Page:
Feeds

SMART-1 smashes into moon mountain

Possibly

The Power of One Infographic

The first grainy images of SMART-1's lunar crash landing have been released by the European Space Agency, and suggest that the probe ended its days on the side of a lunar mountain.

The mosaic (right) is composed of fifteen infrared images taken by the Canada-France-Hawaii Telescope (CFHT) 3 September 2006. The sequence shows the flash and the dust cloud that followed the SMART-1 impact.

ESA knows roughly where the craft went down, but is trying to refine that using data from as many sources as possible. As project scientist Bernard Foing says, the lunar crash-scene investigation needs "all possible Earth witnesses and observational facts".

Early analysis suggests the probe landed on the slopes of a 1,500m high mountain, not far from the Lake of Excellence plains.

"It seems that some ejecta or debris made it across the mountain. This is good news to search for the ejecta blanket" says Foing. "We might also see the 'firework' expansion of gas and debris that has bounced after impact from the spacecraft."

The cloud of material travelled 80km from the crash site in just over two minutes. Foing says ESA is seeking help from the amateur astronomy community is making observations of the ejecta blanket: "In particular using visible or infrared imagery, or even to look at spectroscopic anomalies at the impact site," he added. ®

You can look at more images from the ground-based observation campaign here.

Eight steps to building an HP BladeSystem

More from The Register

next story
Malaysian Airlines flight MH17 claimed lives of HIV/AIDS cure scientists
Researchers, advocates, health workers among those on shot-down plane
Forty-five years ago: FOOTPRINTS FOUND ON MOON
NASA won't be back any time soon, sadly
The Sun took a day off last week and made NO sunspots
Someone needs to get that lazy star cooking again before things get cold around here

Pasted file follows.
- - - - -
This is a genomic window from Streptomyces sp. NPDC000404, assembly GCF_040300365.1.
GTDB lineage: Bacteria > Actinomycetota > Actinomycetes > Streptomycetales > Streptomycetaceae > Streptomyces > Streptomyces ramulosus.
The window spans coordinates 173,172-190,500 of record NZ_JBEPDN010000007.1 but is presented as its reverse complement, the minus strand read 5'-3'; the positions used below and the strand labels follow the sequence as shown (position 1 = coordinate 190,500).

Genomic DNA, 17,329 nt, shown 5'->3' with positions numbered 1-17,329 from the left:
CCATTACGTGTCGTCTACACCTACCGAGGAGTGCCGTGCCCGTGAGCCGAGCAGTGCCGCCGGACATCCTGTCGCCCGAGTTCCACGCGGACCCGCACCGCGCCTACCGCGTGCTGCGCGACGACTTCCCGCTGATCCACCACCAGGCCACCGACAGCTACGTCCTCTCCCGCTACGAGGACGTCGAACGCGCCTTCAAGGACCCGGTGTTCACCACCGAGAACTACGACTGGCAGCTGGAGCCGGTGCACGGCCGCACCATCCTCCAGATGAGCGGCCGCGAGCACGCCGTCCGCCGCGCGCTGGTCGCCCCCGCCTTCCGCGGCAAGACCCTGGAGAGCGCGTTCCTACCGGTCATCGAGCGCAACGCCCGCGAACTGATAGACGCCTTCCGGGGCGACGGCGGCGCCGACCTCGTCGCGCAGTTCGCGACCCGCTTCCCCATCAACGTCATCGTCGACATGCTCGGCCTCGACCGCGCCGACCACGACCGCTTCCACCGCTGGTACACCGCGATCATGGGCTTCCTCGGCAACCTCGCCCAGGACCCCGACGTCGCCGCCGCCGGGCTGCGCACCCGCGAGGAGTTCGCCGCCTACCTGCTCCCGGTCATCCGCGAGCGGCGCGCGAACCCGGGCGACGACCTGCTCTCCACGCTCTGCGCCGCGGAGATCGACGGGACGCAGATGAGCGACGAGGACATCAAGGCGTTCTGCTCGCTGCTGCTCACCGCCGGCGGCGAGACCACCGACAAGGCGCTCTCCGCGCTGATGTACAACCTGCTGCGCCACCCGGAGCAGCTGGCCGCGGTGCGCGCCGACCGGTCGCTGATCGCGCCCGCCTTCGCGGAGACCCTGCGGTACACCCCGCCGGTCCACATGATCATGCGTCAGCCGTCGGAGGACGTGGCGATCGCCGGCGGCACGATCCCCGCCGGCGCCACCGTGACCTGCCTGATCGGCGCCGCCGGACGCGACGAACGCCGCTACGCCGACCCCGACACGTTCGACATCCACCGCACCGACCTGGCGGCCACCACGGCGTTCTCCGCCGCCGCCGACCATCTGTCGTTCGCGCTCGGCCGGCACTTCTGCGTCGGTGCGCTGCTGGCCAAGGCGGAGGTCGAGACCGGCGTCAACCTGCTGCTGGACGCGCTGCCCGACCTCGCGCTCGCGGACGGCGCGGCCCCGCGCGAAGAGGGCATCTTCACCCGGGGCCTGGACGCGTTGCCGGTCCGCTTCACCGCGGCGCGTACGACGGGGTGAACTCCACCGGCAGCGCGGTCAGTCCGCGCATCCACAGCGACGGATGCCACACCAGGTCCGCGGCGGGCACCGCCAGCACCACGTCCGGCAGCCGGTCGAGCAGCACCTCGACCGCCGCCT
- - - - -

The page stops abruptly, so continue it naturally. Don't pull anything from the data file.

Mwa-ha-ha-ha! Eccentric billionaire Musk gets his PRIVATE SPACEPORT
In the Lone Star State, perhaps appropriately enough
MARS NEEDS OCEANS to support life - and so do exoplanets
Just being in the Goldilocks zone doesn't mean there'll be anyone to eat the porridge
Diary note: Pluto's close-up is a year from … now!
New Horizons is less than a year from the dwarf planet
Boffins discuss AI space program at hush-hush IARPA confab
IBM, MIT, plenty of others invited to fill Uncle Sam's spy toolchest, but where's Google?
prev story

Whitepapers

Reducing security risks from open source software
Follow a few strategies and your organization can gain the full benefits of open source and the cloud without compromising the security of your applications.
Consolidation: The Foundation for IT Business Transformation
In this whitepaper learn how effective consolidation of IT and business resources can enable multiple, meaningful business benefits.
Application security programs and practises
Follow a few strategies and your organization can gain the full benefits of open source and the cloud without compromising the security of your applications.
Boost IT visibility and business value
How building a great service catalog relieves pressure points and demonstrates the value of IT service management.
Consolidation: the foundation for IT and business transformation
In this whitepaper learn how effective consolidation of IT and business resources can enable multiple, meaningful business benefits.